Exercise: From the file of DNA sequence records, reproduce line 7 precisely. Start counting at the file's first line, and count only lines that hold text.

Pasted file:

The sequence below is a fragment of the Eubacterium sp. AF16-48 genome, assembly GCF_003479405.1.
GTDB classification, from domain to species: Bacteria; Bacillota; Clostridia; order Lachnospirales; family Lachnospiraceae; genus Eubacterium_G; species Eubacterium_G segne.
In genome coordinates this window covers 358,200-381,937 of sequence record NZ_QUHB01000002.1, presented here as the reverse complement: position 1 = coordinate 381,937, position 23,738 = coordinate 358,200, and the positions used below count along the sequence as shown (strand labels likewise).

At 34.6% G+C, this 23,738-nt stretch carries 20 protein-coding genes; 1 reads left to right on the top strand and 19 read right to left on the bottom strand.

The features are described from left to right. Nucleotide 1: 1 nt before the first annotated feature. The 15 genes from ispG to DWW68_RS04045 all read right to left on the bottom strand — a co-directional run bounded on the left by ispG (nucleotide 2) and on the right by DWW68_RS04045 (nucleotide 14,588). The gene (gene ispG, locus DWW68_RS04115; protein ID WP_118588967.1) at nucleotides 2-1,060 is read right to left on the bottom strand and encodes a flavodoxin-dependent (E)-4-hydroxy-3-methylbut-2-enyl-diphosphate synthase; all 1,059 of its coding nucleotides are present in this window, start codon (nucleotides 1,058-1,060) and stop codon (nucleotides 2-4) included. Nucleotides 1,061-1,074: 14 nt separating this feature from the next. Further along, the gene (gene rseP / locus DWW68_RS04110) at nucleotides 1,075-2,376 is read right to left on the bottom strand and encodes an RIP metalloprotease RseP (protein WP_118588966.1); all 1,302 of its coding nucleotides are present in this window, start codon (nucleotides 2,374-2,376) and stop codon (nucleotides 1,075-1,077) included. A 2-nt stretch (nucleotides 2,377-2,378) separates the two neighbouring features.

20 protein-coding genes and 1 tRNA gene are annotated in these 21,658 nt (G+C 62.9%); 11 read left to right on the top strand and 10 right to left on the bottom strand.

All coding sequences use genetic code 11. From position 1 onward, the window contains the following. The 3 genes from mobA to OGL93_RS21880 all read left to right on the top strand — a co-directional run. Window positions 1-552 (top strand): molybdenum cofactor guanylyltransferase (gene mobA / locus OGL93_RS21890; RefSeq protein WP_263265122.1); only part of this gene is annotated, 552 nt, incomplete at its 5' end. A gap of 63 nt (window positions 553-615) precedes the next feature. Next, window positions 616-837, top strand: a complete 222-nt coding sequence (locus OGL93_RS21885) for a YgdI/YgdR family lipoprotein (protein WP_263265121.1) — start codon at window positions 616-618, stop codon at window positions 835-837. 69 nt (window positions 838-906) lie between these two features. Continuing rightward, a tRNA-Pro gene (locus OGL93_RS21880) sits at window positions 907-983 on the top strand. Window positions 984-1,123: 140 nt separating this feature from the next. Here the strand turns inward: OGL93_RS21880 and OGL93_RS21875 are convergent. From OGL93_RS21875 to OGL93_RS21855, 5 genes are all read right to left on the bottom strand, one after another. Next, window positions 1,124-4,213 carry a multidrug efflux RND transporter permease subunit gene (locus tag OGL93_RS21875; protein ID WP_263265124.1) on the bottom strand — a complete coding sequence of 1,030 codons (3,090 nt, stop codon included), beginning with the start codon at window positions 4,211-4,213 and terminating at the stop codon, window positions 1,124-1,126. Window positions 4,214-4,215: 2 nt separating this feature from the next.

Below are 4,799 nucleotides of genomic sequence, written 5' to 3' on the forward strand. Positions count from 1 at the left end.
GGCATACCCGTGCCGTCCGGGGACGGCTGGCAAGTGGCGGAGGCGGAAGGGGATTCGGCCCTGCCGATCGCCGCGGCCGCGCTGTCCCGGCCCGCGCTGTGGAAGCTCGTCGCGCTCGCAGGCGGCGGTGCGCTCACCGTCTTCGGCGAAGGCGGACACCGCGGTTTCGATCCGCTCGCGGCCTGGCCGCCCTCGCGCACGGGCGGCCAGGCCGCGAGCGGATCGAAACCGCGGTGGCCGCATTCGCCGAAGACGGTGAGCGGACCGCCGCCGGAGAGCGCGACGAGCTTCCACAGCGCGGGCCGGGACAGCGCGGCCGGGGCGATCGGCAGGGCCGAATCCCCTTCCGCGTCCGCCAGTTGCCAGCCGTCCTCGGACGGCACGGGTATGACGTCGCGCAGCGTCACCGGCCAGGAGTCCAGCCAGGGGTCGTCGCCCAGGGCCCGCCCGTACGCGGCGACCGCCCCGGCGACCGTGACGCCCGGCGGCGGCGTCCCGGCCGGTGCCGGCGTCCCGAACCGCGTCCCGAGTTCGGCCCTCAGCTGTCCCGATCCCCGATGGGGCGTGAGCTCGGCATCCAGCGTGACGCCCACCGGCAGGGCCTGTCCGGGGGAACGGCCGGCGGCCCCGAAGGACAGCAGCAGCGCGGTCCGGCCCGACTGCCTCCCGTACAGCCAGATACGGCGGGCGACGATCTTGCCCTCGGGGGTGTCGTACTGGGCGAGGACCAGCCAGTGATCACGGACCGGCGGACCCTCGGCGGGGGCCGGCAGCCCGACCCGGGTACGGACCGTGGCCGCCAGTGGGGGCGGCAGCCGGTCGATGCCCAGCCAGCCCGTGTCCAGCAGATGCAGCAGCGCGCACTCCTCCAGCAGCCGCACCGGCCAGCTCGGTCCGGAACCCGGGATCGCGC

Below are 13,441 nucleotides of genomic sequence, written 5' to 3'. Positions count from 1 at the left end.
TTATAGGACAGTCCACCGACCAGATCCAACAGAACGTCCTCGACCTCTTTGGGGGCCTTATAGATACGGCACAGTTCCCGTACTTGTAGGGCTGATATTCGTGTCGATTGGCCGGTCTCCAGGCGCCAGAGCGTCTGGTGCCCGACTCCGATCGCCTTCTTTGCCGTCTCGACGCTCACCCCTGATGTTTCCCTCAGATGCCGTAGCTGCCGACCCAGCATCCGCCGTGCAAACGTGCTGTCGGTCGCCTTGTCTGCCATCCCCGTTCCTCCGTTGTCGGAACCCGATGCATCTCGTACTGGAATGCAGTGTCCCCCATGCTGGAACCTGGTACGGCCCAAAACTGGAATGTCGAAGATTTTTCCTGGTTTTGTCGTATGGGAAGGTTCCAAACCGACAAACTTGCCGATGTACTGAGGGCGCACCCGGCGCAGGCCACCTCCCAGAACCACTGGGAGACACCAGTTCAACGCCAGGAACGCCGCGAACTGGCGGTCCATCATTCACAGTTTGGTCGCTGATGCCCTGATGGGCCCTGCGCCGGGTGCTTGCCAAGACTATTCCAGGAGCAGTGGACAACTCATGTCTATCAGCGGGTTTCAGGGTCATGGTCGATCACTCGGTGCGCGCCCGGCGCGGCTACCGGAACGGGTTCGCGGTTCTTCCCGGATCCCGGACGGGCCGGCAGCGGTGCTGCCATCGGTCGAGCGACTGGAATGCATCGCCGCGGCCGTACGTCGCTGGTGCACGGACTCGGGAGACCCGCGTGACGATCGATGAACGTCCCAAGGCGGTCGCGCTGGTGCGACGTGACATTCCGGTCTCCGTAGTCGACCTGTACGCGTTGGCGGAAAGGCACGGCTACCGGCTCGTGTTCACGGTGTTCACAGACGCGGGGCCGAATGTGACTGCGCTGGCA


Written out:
All coding sequences use genetic code 11. From position 1 onward, the window contains the following. The 3 genes from mobA to OGL93_RS21880 all read left to right on the top strand — a co-directional run. Window positions 1-552 (top strand): molybdenum cofactor guanylyltransferase (gene mobA / locus OGL93_RS21890; RefSeq protein WP_263265122.1); only part of this gene is annotated, 552 nt, incomplete at its 5' end. A gap of 63 nt (window positions 553-615) precedes the next feature. Next, window positions 616-837, top strand: a complete 222-nt coding sequence (locus OGL93_RS21885) for a YgdI/YgdR family lipoprotein (protein WP_263265121.1) — start codon at window positions 616-618, stop codon at window positions 835-837. 69 nt (window positions 838-906) lie between these two features. Continuing rightward, a tRNA-Pro gene (locus OGL93_RS21880) sits at window positions 907-983 on the top strand. Window positions 984-1,123: 140 nt separating this feature from the next. Here the strand turns inward: OGL93_RS21880 and OGL93_RS21875 are convergent. From OGL93_RS21875 to OGL93_RS21855, 5 genes are all read right to left on the bottom strand, one after another. Next, window positions 1,124-4,213 carry a multidrug efflux RND transporter permease subunit gene (locus tag OGL93_RS21875; protein ID WP_263265124.1) on the bottom strand — a complete coding sequence of 1,030 codons (3,090 nt, stop codon included), beginning with the start codon at window positions 4,211-4,213 and terminating at the stop codon, window positions 1,124-1,126. Window positions 4,214-4,215: 2 nt separating this feature from the next.